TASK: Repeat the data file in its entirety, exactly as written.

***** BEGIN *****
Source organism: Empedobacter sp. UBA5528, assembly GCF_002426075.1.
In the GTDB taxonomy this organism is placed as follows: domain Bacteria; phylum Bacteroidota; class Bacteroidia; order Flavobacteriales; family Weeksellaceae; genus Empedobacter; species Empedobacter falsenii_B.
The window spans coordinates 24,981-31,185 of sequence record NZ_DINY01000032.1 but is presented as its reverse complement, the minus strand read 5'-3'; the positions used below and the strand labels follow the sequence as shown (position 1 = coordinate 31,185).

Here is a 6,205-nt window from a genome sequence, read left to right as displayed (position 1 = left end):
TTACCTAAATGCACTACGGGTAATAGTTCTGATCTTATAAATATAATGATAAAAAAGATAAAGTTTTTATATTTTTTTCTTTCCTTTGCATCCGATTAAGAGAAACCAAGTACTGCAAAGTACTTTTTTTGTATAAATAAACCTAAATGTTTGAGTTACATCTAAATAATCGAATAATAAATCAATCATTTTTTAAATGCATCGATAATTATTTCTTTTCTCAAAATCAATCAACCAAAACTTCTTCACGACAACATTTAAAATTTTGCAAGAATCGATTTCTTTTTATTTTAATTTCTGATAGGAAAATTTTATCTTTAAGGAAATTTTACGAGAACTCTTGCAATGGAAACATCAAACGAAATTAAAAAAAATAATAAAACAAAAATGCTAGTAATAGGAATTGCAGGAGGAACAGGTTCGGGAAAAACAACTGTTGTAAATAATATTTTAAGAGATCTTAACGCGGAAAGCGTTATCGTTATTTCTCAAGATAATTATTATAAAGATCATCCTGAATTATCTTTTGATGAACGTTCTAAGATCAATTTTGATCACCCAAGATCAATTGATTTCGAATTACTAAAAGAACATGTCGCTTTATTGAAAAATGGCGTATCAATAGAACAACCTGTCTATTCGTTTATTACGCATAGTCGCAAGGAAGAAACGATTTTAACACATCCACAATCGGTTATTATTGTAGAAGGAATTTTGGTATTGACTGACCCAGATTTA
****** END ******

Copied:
Source organism: Empedobacter sp. UBA5528, assembly GCF_002426075.1.
In the GTDB taxonomy this organism is placed as follows: domain Bacteria; phylum Bacteroidota; class Bacteroidia; order Flavobacteriales; family Weeksellaceae; genus Empedobacter; species Empedobacter falsenii_B.
The window spans coordinates 24,981-31,185 of sequence record NZ_DINY01000032.1 but is presented as its reverse complement, the minus strand read 5'-3'; the positions used below and the strand labels follow the sequence as shown (position 1 = coordinate 31,185).

Here is a 6,205-nt window from a genome sequence, read left to right as displayed (position 1 = left end):
TTACCTAAATGCACTACGGGTAATAGTTCTGATCTTATAAATATAATGATAAAAAAGATAAAGTTTTTATATTTTTTTCTTTCCTTTGCATCCGATTAAGAGAAACCAAGTACTGCAAAGTACTTTTTTTGTATAAATAAACCTAAATGTTTGAGTTACATCTAAATAATCGAATAATAAATCAATCATTTTTTAAATGCATCGATAATTATTTCTTTTCTCAAAATCAATCAACCAAAACTTCTTCACGACAACATTTAAAATTTTGCAAGAATCGATTTCTTTTTATTTTAATTTCTGATAGGAAAATTTTATCTTTAAGGAAATTTTACGAGAACTCTTGCAATGGAAACATCAAACGAAATTAAAAAAAATAATAAAACAAAAATGCTAGTAATAGGAATTGCAGGAGGAACAGGTTCGGGAAAAACAACTGTTGTAAATAATATTTTAAGAGATCTTAACGCGGAAAGCGTTATCGTTATTTCTCAAGATAATTATTATAAAGATCATCCTGAATTATCTTTTGATGAACGTTCTAAGATCAATTTTGATCACCCAAGATCAATTGATTTCGAATTACTAAAAGAACATGTCGCTTTATTGAAAAATGGCGTATCAATAGAACAACCTGTCTATTCGTTTATTACGCATAGTCGCAAGGAAGAAACGATTTTAACACATCCACAATCGGTTATTATTGTAGAAGGAATTTTGGTATTGACTGACCCAGATTTA